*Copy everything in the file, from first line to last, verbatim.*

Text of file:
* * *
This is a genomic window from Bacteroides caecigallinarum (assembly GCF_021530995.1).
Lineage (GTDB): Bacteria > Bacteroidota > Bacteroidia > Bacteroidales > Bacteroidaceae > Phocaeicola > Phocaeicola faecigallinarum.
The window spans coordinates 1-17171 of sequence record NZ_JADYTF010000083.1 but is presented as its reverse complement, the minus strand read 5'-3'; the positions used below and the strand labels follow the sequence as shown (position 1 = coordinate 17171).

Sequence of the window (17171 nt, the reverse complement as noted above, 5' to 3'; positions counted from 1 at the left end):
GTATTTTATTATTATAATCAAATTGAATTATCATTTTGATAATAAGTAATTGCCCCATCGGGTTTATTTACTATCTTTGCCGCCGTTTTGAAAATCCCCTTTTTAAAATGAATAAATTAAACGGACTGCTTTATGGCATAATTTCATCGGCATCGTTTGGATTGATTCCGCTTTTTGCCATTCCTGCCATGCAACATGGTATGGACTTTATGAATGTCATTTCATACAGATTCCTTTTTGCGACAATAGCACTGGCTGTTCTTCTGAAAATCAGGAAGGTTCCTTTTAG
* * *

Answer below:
This is a genomic window from Bacteroides caecigallinarum (assembly GCF_021530995.1).
Lineage (GTDB): Bacteria > Bacteroidota > Bacteroidia > Bacteroidales > Bacteroidaceae > Phocaeicola > Phocaeicola faecigallinarum.
The window spans coordinates 1-17171 of sequence record NZ_JADYTF010000083.1 but is presented as its reverse complement, the minus strand read 5'-3'; the positions used below and the strand labels follow the sequence as shown (position 1 = coordinate 17171).

Sequence of the window (17171 nt, the reverse complement as noted above, 5' to 3'; positions counted from 1 at the left end):
GTATTTTATTATTATAATCAAATTGAATTATCATTTTGATAATAAGTAATTGCCCCATCGGGTTTATTTACTATCTTTGCCGCCGTTTTGAAAATCCCCTTTTTAAAATGAATAAATTAAACGGACTGCTTTATGGCATAATTTCATCGGCATCGTTTGGATTGATTCCGCTTTTTGCCATTCCTGCCATGCAACATGGTATGGACTTTATGAATGTCATTTCATACAGATTCCTTTTTGCGACAATAGCACTGGCTGTTCTTCTGAAAATCAGGAAGGTTCCTTTTAG